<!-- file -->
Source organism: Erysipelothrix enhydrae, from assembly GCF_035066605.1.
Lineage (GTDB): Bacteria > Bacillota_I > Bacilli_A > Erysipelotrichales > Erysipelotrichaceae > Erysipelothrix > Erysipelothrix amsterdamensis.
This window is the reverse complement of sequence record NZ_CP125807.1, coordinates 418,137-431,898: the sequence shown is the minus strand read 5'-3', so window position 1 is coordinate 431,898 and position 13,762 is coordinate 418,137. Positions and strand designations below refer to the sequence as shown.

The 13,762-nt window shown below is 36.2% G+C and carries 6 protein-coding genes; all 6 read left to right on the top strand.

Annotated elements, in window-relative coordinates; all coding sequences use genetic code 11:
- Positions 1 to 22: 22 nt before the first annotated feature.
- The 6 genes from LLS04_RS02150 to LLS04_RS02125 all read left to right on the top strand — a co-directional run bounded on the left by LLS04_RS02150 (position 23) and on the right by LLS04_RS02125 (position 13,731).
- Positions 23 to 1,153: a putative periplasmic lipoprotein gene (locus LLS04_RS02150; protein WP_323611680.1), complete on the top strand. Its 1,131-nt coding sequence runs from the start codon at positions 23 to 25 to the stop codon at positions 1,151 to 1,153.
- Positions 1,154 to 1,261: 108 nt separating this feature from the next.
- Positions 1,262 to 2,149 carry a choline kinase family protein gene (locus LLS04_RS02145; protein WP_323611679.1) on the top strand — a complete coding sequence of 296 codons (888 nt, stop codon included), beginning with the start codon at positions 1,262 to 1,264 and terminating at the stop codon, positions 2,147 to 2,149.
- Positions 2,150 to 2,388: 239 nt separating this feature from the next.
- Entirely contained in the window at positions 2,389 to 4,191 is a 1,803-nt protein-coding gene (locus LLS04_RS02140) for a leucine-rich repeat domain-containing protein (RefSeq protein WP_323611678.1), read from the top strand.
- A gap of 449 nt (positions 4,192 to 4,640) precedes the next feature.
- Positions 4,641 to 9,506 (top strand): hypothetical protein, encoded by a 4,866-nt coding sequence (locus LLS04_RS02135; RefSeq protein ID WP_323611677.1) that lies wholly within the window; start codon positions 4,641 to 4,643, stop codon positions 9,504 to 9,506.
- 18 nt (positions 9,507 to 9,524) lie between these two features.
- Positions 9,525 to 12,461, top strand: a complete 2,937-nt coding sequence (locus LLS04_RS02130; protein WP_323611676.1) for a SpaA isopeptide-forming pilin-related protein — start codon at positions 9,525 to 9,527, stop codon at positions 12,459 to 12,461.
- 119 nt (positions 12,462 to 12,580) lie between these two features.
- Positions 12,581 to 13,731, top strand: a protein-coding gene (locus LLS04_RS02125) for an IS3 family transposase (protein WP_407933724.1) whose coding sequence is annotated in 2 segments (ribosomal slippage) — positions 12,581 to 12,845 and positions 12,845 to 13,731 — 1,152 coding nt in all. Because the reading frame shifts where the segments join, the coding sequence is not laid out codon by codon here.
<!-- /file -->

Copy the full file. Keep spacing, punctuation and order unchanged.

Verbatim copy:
Source organism: Erysipelothrix enhydrae, from assembly GCF_035066605.1.
Lineage (GTDB): Bacteria > Bacillota_I > Bacilli_A > Erysipelotrichales > Erysipelotrichaceae > Erysipelothrix > Erysipelothrix amsterdamensis.
This window is the reverse complement of sequence record NZ_CP125807.1, coordinates 418,137-431,898: the sequence shown is the minus strand read 5'-3', so window position 1 is coordinate 431,898 and position 13,762 is coordinate 418,137. Positions and strand designations below refer to the sequence as shown.

The 13,762-nt window shown below is 36.2% G+C and carries 6 protein-coding genes; all 6 read left to right on the top strand.

Annotated elements, in window-relative coordinates; all coding sequences use genetic code 11:
- Positions 1 to 22: 22 nt before the first annotated feature.
- The 6 genes from LLS04_RS02150 to LLS04_RS02125 all read left to right on the top strand — a co-directional run bounded on the left by LLS04_RS02150 (position 23) and on the right by LLS04_RS02125 (position 13,731).
- Positions 23 to 1,153: a putative periplasmic lipoprotein gene (locus LLS04_RS02150; protein WP_323611680.1), complete on the top strand. Its 1,131-nt coding sequence runs from the start codon at positions 23 to 25 to the stop codon at positions 1,151 to 1,153.
- Positions 1,154 to 1,261: 108 nt separating this feature from the next.
- Positions 1,262 to 2,149 carry a choline kinase family protein gene (locus LLS04_RS02145; protein WP_323611679.1) on the top strand — a complete coding sequence of 296 codons (888 nt, stop codon included), beginning with the start codon at positions 1,262 to 1,264 and terminating at the stop codon, positions 2,147 to 2,149.
- Positions 2,150 to 2,388: 239 nt separating this feature from the next.
- Entirely contained in the window at positions 2,389 to 4,191 is a 1,803-nt protein-coding gene (locus LLS04_RS02140) for a leucine-rich repeat domain-containing protein (RefSeq protein WP_323611678.1), read from the top strand.
- A gap of 449 nt (positions 4,192 to 4,640) precedes the next feature.
- Positions 4,641 to 9,506 (top strand): hypothetical protein, encoded by a 4,866-nt coding sequence (locus LLS04_RS02135; RefSeq protein ID WP_323611677.1) that lies wholly within the window; start codon positions 4,641 to 4,643, stop codon positions 9,504 to 9,506.
- 18 nt (positions 9,507 to 9,524) lie between these two features.
- Positions 9,525 to 12,461, top strand: a complete 2,937-nt coding sequence (locus LLS04_RS02130; protein WP_323611676.1) for a SpaA isopeptide-forming pilin-related protein — start codon at positions 9,525 to 9,527, stop codon at positions 12,459 to 12,461.
- 119 nt (positions 12,462 to 12,580) lie between these two features.
- Positions 12,581 to 13,731, top strand: a protein-coding gene (locus LLS04_RS02125) for an IS3 family transposase (protein WP_407933724.1) whose coding sequence is annotated in 2 segments (ribosomal slippage) — positions 12,581 to 12,845 and positions 12,845 to 13,731 — 1,152 coding nt in all. Because the reading frame shifts where the segments join, the coding sequence is not laid out codon by codon here.